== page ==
I heard a horn this morning some distance down Broadway. And in that quiet moment, it took me back to the mornings in the flat on Shivalik.  On our quiet street, the occasional horn would alert me that others were stirring. The fruit vendor sounding out his call from his wooden cart.  The housekeeper letting herself in to wash yesterday's dishes. Metal cups and plates rattling.  Stale air reminding me that two showers would be on the day's agenda.

Most friends held the expectation that this would be a life-changing trip.  That when we arrived back we'd be different.  Perhaps startled into a new way of living or guilted into something more simplistic.  Perhaps that's true a little.  But for me it was life enhancing.  Everything that I do here, my friends in Delhi do there.  She can cook a fabulous Italian dinner or homemade chicken soup if she wants to.  She can get her clothes pressed for 80 rupees.  She can stop at the market for milk and eggs and bread.  She can sit in a coffee shop.  She can call home.  At the core, we live similar lives.

What I'm left with is the feeling that life is the same everywhere.  Mine may be easier, cooler, cleaner and for that I can be very grateful, but all of humanity wrestles with the same F's:  food, fuel, faucets, feces, fodder, financing.  And so we are tied together by our similarities rather than torn apart by our differences.

I move through my normal day feeling the rhythm of Delhi; sometimes I am chaos too.

Friday, August 3

Day and Night

God in the Yard: Week Eight
"Morning never seemed that astonishing until I started going outside at night... My senses woke to things that day, in her bustle and brilliance, had eclipsed.  A variation of experience highlighted contrasts, deepening the separate experiences of sunup and sundown.  One informed the other.  In these changing contexts I felt like a different person, more raw and attuned at night, more bold and curious by day.  I became more comfortable trying on these different selves." -- L.L. Barkat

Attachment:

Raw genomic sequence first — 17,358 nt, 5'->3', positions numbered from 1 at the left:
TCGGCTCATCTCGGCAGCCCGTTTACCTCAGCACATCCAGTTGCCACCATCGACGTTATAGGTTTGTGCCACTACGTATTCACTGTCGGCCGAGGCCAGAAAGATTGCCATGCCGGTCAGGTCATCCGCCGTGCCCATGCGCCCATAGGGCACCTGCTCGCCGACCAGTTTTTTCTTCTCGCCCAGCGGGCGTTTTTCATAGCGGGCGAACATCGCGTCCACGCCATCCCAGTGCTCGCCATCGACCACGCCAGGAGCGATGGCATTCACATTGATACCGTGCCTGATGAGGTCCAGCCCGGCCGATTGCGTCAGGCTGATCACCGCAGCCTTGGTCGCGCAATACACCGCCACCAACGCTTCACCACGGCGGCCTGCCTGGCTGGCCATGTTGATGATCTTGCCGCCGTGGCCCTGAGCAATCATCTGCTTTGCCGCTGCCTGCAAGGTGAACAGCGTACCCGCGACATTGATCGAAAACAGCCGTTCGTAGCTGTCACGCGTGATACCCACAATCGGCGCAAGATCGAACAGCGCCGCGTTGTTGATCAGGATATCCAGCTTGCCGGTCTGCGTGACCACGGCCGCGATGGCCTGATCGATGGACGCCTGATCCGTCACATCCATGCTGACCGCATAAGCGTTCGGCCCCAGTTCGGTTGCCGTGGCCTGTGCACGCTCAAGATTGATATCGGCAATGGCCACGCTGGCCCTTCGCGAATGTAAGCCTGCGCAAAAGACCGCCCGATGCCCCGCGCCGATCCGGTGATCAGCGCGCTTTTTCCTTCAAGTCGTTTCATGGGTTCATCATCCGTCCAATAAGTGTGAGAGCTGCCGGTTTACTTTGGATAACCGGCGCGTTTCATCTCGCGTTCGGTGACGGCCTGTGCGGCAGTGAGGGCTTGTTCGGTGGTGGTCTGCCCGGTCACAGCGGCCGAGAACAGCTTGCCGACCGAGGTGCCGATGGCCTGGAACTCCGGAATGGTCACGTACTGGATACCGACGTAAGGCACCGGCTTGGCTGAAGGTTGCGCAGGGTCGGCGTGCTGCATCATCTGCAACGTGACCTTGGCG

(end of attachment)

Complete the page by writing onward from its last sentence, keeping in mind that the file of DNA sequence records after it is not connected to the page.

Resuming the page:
This has been my India experience.  Life in the U.S. being day and life in India being night for so many reasons.  Night is something you just move through, even closing your eyes so that it goes faster.  Night is simply where you wait for the day.  But I had to walk through the night, eyes wide open.  And there were details in the night that I took note of.  When I did, night looked a little different.  And day grew that much brighter.

The boy in the day care with the scabs on his face was still a boy who liked to play Legos.  The family in the hot one-room apartment where we painted next door still nuzzled their baby and kept her cool, asleep in just her diaper. The boys in the childrens' home without a family still buzzed and played and bounced exactly the way my boys do.  We don't play and nuzzle and buzz because we live in the light of day; we do these things even with night all around us.  Because our human spirit knows that too much night will never grow a thing.

We in the day like to live only in the day.  We push away the night.  It either frightens or bores us.  But those who live in the night know how to live in both.  They are tenaciously unafraid. 

I have seen the night... sickly water, putrid trash heap, choking stench, hopeless shrine, burning body, beggers at every idle window, t.b. patient leaving life, fly-covered woman lying in the roundabout, babies asleep on concrete, men peeing in the field outside the train, long judging stares, police with machine guns, pushing...

But I also saw the day peeking through...families, beautiful careful dress, simplicity, pragmitism, conserving energy, finding solutions, old men worried I'll trip, helpful police, thorough tour guide, the pastor's wife who offered me chai, the children who want their photo with you, the people of God's church in India, showing them the iphone photos of snow, sensibility. 

And home, I suspect will feel brighter, less weighty.  Night informs day.  My night self encourages my day self to be bold and confident, to look for the beauty among the ashes.  And my day self can look at the night with less sorrow.  Both belong to God's rhythm.  He is everywhere still.